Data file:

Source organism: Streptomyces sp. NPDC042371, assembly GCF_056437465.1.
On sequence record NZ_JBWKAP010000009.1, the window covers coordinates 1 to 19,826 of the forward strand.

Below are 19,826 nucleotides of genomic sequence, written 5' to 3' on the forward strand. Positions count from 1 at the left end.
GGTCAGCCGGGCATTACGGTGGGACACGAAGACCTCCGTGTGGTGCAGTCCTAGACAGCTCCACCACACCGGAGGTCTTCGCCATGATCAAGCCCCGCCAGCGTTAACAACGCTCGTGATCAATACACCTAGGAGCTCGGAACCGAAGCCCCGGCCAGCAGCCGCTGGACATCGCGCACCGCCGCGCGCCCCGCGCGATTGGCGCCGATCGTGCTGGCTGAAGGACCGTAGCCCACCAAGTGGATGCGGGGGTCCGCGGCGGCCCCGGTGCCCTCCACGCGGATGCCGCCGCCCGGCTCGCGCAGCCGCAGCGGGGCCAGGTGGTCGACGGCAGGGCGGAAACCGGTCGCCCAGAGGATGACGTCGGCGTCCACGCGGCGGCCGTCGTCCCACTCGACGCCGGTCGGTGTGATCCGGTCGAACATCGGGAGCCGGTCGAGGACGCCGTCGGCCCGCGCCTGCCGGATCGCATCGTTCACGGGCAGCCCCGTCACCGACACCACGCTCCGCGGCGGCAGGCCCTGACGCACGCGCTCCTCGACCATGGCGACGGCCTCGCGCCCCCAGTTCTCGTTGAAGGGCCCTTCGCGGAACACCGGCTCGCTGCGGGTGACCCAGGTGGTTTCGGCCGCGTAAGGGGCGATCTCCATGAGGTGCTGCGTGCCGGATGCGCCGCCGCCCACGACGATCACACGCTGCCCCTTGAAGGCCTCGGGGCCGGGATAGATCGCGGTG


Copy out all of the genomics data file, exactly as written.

Source organism: Streptomyces sp. NPDC042371, assembly GCF_056437465.1.
On sequence record NZ_JBWKAP010000009.1, the window covers coordinates 1 to 19,826 of the forward strand.

Below are 19,826 nucleotides of genomic sequence, written 5' to 3' on the forward strand. Positions count from 1 at the left end.
GGTCAGCCGGGCATTACGGTGGGACACGAAGACCTCCGTGTGGTGCAGTCCTAGACAGCTCCACCACACCGGAGGTCTTCGCCATGATCAAGCCCCGCCAGCGTTAACAACGCTCGTGATCAATACACCTAGGAGCTCGGAACCGAAGCCCCGGCCAGCAGCCGCTGGACATCGCGCACCGCCGCGCGCCCCGCGCGATTGGCGCCGATCGTGCTGGCTGAAGGACCGTAGCCCACCAAGTGGATGCGGGGGTCCGCGGCGGCCCCGGTGCCCTCCACGCGGATGCCGCCGCCCGGCTCGCGCAGCCGCAGCGGGGCCAGGTGGTCGACGGCAGGGCGGAAACCGGTCGCCCAGAGGATGACGTCGGCGTCCACGCGGCGGCCGTCGTCCCACTCGACGCCGGTCGGTGTGATCCGGTCGAACATCGGGAGCCGGTCGAGGACGCCGTCGGCCCGCGCCTGCCGGATCGCATCGTTCACGGGCAGCCCCGTCACCGACACCACGCTCCGCGGCGGCAGGCCCTGACGCACGCGCTCCTCGACCATGGCGACGGCCTCGCGCCCCCAGTTCTCGTTGAAGGGCCCTTCGCGGAACACCGGCTCGCTGCGGGTGACCCAGGTGGTTTCGGCCGCGTAAGGGGCGATCTCCATGAGGTGCTGCGTGCCGGATGCGCCGCCGCCCACGACGATCACACGCTGCCCCTTGAAGGCCTCGGGGCCGGGATAGATCGCGGTG